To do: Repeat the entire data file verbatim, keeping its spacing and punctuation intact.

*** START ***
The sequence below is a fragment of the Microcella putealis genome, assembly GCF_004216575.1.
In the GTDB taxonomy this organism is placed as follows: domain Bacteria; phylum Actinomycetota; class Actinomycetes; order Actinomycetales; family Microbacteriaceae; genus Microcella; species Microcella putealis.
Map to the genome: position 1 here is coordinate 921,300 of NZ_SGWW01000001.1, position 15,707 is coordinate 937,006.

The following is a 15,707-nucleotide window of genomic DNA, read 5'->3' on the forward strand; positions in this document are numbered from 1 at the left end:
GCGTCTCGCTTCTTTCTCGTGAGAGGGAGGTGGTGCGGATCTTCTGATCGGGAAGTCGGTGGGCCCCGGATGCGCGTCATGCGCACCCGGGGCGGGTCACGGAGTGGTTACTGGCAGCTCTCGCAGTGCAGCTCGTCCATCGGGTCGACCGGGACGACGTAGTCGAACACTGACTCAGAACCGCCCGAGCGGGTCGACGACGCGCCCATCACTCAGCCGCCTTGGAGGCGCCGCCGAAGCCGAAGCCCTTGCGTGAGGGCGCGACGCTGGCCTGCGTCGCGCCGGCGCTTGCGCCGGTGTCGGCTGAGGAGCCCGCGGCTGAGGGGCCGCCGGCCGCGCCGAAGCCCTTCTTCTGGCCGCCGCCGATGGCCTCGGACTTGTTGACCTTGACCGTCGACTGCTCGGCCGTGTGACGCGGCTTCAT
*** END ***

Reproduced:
The sequence below is a fragment of the Microcella putealis genome, assembly GCF_004216575.1.
In the GTDB taxonomy this organism is placed as follows: domain Bacteria; phylum Actinomycetota; class Actinomycetes; order Actinomycetales; family Microbacteriaceae; genus Microcella; species Microcella putealis.
Map to the genome: position 1 here is coordinate 921,300 of NZ_SGWW01000001.1, position 15,707 is coordinate 937,006.

The following is a 15,707-nucleotide window of genomic DNA, read 5'->3' on the forward strand; positions in this document are numbered from 1 at the left end:
GCGTCTCGCTTCTTTCTCGTGAGAGGGAGGTGGTGCGGATCTTCTGATCGGGAAGTCGGTGGGCCCCGGATGCGCGTCATGCGCACCCGGGGCGGGTCACGGAGTGGTTACTGGCAGCTCTCGCAGTGCAGCTCGTCCATCGGGTCGACCGGGACGACGTAGTCGAACACTGACTCAGAACCGCCCGAGCGGGTCGACGACGCGCCCATCACTCAGCCGCCTTGGAGGCGCCGCCGAAGCCGAAGCCCTTGCGTGAGGGCGCGACGCTGGCCTGCGTCGCGCCGGCGCTTGCGCCGGTGTCGGCTGAGGAGCCCGCGGCTGAGGGGCCGCCGGCCGCGCCGAAGCCCTTCTTCTGGCCGCCGCCGATGGCCTCGGACTTGTTGACCTTGACCGTCGACTGCTCGGCCGTGTGACGCGGCTTCAT